My students in Intro CS this year have decided they want to build a tabletop arcade game for their final project. They picked this because they had heard about the Raspberry Pi, and wanted to do something cool with it. I swear that I had no influence on them choosing this project (though my personal collection of arcade games may have influenced my willingness to allow them to do something of this scale).
Starring Hurley and Penny
If you have not yet heard of Artemis, the fantastic Spaceship Bridge Simulation game by Thom Robertson, then you should check it out right now.
Chances are you’re here because you HAVE heard of it, though. According to the developer, an iOS app is in the works, but it still isn’t out. We had a need for an extra station at a party the other night, so I spent one of my days off figuring out a way to play Artemis using an iPad.
It turns out I’m not the only one to have struggled with this. Artemis forum member troy has posted a write-up of how he accomplished the same goal using some different equipment than me. My method is similar – the short of it is that you use a virtual machine or machines running Artemis, and connect to those from an iPad using some sort of remote desktop functionality.
My main desktop PC is an iMac, so I was looking for Mac-compatible solutions. Since Artemis is a Windows-only game, I decided to use VMware Fusion to run the game. I installed Windows 7 in a virtual machine using the (legal) free 30-day trial available here.
Then, rather than use Splashtop or one of the other for-pay apps, I decided to use a feature of VMWare Fusion (and, I believe VMware workstation) that lets you connect directly to a virtual monitor using VNC. In VMware Fusion, you set this up by going into the VM settings, choosing Advanced, and enabling Remote display over VNC.
I also set a different port number than the default 5900 (because I have screen sharing set up on my Mac). If you plan to run multiple instances of Artemis for use with iPads, you should set each of them to a unique port number. It’s very common to use the numbers after 5900.
Start up the VM, install Windows, install the VMware Tools, and install Artemis. Also, make sure to set the VM to use the network in Bridged mode. Next it’s time to test out the VNC connection.
From an iPad, you need a VNC app. The best value app I found for this purpose is called Remoter VNC (it happened to be free over Thanksgiving weekend – bonus for me!). I found other apps either had issues displaying colors, or weirdness involving clicking.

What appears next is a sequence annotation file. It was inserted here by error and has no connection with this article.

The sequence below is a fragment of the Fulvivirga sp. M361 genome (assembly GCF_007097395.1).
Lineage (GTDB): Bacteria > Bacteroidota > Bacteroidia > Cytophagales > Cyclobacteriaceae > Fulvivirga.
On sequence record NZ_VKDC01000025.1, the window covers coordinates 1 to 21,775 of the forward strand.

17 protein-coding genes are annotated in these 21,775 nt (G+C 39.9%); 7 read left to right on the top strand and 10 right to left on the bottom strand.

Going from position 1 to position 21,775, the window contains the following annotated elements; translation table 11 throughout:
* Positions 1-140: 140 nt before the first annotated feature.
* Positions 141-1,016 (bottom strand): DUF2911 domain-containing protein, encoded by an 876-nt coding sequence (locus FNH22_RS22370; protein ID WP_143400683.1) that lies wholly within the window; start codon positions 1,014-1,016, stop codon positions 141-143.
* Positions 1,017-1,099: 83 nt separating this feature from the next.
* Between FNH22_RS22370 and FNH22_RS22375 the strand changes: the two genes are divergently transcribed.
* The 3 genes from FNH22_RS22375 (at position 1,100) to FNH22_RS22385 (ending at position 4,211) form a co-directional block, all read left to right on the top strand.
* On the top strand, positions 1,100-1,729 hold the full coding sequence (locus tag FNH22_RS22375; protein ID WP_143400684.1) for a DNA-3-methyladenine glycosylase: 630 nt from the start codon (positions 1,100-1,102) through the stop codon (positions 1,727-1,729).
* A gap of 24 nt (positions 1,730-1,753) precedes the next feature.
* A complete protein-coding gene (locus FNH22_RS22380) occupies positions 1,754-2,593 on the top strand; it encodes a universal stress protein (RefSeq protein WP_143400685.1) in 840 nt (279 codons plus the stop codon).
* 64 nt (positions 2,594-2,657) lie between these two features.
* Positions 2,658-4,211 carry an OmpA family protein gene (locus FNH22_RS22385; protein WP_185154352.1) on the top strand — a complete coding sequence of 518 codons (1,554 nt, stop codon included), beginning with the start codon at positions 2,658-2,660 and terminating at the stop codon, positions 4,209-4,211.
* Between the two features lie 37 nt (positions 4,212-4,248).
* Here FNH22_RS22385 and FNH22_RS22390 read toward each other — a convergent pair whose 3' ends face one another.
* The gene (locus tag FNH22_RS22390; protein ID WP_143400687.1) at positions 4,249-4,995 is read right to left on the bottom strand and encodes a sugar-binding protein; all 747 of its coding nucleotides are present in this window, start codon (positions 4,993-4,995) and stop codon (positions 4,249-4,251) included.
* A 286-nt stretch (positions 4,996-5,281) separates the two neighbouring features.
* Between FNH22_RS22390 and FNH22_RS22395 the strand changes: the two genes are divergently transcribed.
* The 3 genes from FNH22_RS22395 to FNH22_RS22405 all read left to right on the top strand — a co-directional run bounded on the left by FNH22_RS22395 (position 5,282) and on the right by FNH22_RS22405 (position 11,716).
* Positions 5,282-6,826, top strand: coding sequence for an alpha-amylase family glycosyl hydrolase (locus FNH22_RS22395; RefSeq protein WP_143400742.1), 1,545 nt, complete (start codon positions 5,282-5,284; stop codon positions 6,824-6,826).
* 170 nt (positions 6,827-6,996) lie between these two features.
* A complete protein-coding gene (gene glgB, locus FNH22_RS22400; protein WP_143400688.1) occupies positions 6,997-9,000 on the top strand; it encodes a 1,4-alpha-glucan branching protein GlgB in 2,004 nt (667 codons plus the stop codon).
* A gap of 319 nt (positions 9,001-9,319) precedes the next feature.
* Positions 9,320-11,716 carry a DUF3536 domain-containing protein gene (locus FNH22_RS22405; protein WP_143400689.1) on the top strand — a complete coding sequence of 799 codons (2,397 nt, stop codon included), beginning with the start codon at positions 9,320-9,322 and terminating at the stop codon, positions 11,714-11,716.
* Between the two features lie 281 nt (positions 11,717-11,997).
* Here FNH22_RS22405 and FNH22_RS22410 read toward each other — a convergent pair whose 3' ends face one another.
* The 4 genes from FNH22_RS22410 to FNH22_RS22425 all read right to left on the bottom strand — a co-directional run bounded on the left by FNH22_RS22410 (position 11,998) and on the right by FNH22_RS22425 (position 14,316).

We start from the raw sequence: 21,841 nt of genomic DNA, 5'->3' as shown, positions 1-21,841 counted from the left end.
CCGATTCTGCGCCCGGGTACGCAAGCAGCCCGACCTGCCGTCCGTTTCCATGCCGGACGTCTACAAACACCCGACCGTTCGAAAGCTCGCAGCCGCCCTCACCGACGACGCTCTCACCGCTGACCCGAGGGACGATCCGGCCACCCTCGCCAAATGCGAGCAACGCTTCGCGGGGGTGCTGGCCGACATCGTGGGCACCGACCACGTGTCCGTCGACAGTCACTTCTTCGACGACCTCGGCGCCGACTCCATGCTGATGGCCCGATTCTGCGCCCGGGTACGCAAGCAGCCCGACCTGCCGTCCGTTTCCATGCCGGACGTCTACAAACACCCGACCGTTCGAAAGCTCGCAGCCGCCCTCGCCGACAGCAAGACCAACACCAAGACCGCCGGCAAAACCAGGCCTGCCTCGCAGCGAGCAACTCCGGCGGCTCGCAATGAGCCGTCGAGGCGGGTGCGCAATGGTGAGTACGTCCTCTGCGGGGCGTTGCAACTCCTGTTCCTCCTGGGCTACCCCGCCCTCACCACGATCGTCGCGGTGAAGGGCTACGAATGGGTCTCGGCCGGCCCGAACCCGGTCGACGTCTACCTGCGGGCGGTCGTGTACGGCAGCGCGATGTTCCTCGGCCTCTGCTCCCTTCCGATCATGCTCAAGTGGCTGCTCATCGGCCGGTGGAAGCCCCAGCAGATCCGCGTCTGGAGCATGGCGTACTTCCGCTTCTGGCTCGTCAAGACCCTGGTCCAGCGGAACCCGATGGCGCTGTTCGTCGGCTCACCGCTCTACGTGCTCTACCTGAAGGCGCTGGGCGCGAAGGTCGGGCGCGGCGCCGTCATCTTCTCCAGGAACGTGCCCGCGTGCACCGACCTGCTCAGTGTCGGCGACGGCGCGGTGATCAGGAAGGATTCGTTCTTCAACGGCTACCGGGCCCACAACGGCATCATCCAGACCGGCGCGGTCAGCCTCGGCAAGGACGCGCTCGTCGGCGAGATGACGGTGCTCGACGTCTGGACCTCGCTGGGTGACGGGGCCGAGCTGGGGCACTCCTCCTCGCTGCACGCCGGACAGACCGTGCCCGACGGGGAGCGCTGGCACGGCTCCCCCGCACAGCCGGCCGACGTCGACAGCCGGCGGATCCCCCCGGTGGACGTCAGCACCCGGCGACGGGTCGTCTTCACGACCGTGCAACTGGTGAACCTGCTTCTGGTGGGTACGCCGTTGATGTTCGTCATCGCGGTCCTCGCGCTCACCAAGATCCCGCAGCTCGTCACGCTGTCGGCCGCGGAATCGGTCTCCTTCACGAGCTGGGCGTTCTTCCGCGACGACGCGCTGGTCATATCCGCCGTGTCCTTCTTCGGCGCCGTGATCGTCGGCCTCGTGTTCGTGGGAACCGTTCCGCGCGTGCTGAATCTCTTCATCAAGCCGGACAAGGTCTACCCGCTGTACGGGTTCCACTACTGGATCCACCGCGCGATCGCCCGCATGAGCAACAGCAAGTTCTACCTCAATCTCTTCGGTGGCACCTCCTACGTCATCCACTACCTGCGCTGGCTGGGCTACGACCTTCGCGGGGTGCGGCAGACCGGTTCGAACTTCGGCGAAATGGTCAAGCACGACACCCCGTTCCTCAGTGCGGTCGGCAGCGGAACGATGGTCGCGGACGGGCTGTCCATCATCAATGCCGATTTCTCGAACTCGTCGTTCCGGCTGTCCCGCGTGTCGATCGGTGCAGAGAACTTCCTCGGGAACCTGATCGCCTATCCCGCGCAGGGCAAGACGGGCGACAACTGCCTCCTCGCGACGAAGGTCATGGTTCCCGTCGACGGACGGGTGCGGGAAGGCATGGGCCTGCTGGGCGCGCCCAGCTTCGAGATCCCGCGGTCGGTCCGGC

From within Remoter VNC, you need to add a new connection.
- Choose Manual Setup.
- Set the server type to VNC/ScreenSharing.
- Give the connection a name, such as “Artemis.”
- For the hostname, enter the IP address of the computer that’s running VMware Fusion. Please note you should NOT enter the IP address of the virtual machine itself. You can find your IP address using System Preferences.
- Make sure to enter the VNC port number to whatever you set it to in the VM settings.
- Enter the password you configured, if any, and Save.
You should now be able to connect to the VM using the Remoter app.
If all is well, tapping the screen on your iPad should result in a click on the VM. I was able to use the iMac as a view screen running the Wineskin version full screen while the VM was running in the background. There was a slight delay, so I’d only say this was appropriate for use by Communications, Science, or a Tactical map, but it was still pretty cool!
You could use this same technique to put Artemis on an Android tablet or smartphone, as long as you can find a decent VNC app.
Next on my to-do list: reverse engineering the Artemis network protocol to make a completely independent client…
I had a bunch of large files backed up on my pogoplug that I wanted to get onto my iPad and iPhone. Long story short, I decided that the best way would be to use Dropbox. Unfortunately, you can’t install Dropbox on an ARM machine!
Luckily, I found this great script by andreafabrizi: Dropbox-Uploader. This is a simple bash script that only relies upon cURL being available on the system it’s running, which is available pretty much everywhere. The setup process was a little weird, but the first time you run the script, it guides you through the process. Now I’m able to put things in my Dropbox using a simple ssh connection to my pogoplug!
Yesterday, my Freedom Spot – Photon arrived in the mail, and I just thought I’d post a quick review.
FreedomPop is a new-ish service focused on providing free (as in beer) internet access anywhere in their coverage areas. No more hunting down coffeeshops or McDonalds – just bring your hotspot, and you’re good to go! They offer 500 MB free per month, with the ability to pay by the MB after that or upgrade to a bigger plan.